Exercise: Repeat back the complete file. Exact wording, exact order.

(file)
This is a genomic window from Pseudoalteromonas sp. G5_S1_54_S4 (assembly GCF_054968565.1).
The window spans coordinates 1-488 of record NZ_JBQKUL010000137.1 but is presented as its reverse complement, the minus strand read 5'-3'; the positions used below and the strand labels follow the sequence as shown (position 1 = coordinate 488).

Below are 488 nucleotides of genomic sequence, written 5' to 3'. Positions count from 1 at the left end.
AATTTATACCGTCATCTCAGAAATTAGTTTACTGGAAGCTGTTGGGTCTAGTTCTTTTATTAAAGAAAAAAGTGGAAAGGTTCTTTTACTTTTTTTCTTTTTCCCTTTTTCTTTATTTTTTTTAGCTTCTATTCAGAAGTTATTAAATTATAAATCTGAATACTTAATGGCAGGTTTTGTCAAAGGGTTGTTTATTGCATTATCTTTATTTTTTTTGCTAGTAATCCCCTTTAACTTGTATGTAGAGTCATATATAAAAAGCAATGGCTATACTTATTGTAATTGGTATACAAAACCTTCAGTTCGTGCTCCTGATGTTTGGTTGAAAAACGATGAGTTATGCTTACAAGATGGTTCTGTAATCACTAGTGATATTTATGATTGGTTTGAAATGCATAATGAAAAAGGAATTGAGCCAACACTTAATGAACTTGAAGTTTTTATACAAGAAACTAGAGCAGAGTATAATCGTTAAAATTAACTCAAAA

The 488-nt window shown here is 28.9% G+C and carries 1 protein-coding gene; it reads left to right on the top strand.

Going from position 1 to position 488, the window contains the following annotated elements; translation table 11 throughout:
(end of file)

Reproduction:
This is a genomic window from Pseudoalteromonas sp. G5_S1_54_S4 (assembly GCF_054968565.1).
The window spans coordinates 1-488 of record NZ_JBQKUL010000137.1 but is presented as its reverse complement, the minus strand read 5'-3'; the positions used below and the strand labels follow the sequence as shown (position 1 = coordinate 488).

Below are 488 nucleotides of genomic sequence, written 5' to 3'. Positions count from 1 at the left end.
AATTTATACCGTCATCTCAGAAATTAGTTTACTGGAAGCTGTTGGGTCTAGTTCTTTTATTAAAGAAAAAAGTGGAAAGGTTCTTTTACTTTTTTTCTTTTTCCCTTTTTCTTTATTTTTTTTAGCTTCTATTCAGAAGTTATTAAATTATAAATCTGAATACTTAATGGCAGGTTTTGTCAAAGGGTTGTTTATTGCATTATCTTTATTTTTTTTGCTAGTAATCCCCTTTAACTTGTATGTAGAGTCATATATAAAAAGCAATGGCTATACTTATTGTAATTGGTATACAAAACCTTCAGTTCGTGCTCCTGATGTTTGGTTGAAAAACGATGAGTTATGCTTACAAGATGGTTCTGTAATCACTAGTGATATTTATGATTGGTTTGAAATGCATAATGAAAAAGGAATTGAGCCAACACTTAATGAACTTGAAGTTTTTATACAAGAAACTAGAGCAGAGTATAATCGTTAAAATTAACTCAAAA

The 488-nt window shown here is 28.9% G+C and carries 1 protein-coding gene; it reads left to right on the top strand.

Going from position 1 to position 488, the window contains the following annotated elements; translation table 11 throughout: